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J. Chein

The company began in a loft in New York City in 1903, with a metal-stamping operation run by Julius Chein. The company produced small tin prizes for the Cracker Jack boxes and other small toys for five and dime stores. Robert Beckleman, the last president of Chein Industries Inc., says that Julius Chein had a friend with the American Can Company who convinced the toy maker to lithograph designs on metal instead of painting them. American Can did the litho work for them until 1907, when Chein opened a plant in Harrison, New Jersey. They manufactured lithographed noisemakers, horse-drawn carts and coin banks which were sold mainly through the Woolworth chain stores.



Julius Chein was killed in a riding accident in 1926. He fell or was knocked from his horse, in Central Park, although there are variations on the story of his death. He was known for his violent temper, and was known to fly into a rage over something that went wrong at the plant. Stories tell that he had even been known to take off his watch, throw it on the floor, and jump on it when he was angry.



Back to the story of his death, it is rumored that he died of an apoplectic fit when his horse refused to jump. All that is documented, of course, is that he was riding his horse when he was killed. Chein had a disability that may have attributed to his bad temperament. He lost one of his arms as a child in a fireworks explosion. He had been fooling around with fireworks, which went off and blew off his arm (or part of it).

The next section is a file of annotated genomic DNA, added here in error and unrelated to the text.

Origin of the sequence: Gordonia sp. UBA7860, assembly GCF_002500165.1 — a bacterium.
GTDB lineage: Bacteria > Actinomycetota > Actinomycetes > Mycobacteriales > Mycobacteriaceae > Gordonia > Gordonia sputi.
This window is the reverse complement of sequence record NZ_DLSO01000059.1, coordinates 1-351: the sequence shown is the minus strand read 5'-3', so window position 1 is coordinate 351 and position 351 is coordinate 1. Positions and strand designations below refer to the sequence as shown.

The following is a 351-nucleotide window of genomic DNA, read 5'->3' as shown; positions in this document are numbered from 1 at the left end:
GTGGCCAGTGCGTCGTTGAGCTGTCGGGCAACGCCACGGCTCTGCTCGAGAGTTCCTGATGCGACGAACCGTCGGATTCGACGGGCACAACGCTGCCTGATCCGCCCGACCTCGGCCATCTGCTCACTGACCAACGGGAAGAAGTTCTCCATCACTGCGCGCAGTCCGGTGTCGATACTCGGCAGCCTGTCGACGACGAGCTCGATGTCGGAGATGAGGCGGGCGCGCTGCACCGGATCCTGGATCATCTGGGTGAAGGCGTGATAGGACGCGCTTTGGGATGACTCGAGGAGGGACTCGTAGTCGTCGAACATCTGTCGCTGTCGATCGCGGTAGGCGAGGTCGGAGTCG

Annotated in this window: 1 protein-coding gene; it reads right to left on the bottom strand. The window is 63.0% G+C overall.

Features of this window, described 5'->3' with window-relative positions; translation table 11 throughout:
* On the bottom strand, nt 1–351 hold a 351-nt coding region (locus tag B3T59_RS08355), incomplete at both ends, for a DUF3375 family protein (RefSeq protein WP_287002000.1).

In the early 1940's, the the metal working company retooled to come to the aid of the war effort. Instead of toys, Chein made munitions: nosecones and tails for bombs, and the casing for incendiary devices. Times following World War II were prosperous years, but that time also marked the introduction of foreign made toys. The Japanese were exporting the small mechanical toys inexpensively, which had a tremendous impact on the Chein Company. Chein countered this by making larger mechanical toys that would be bulky and very costly for the Japanese to send to the United States. This time period led the Chein Company to produce some of the most collectible of any of the toys it ever manufactured.



Two problems contributed to later difficulties for the Chein Company. In addition to the onset of small foreign toys, giving the company its first real competition, the company still had strong ties with Woolworth, and nurtured their relationship. At this time Woolworth was the number one variety store and controlled some of the distribution of toys. It was inconceivable for them to consider a separation from Woolworth, so all Chein toys were still being sold only through this one outlet. The other problem was that plastic was available as a cheaper material to make toys, but Mr. Hoffman, refused to turn to plastics. He didn't believe in the viability of plastic as a material, a shortcoming that greatly contributed to the demise of the company. From The Chein Company, Toys, Tins and Wastebaskets Author Jeannie Tucker, Tinfax Editor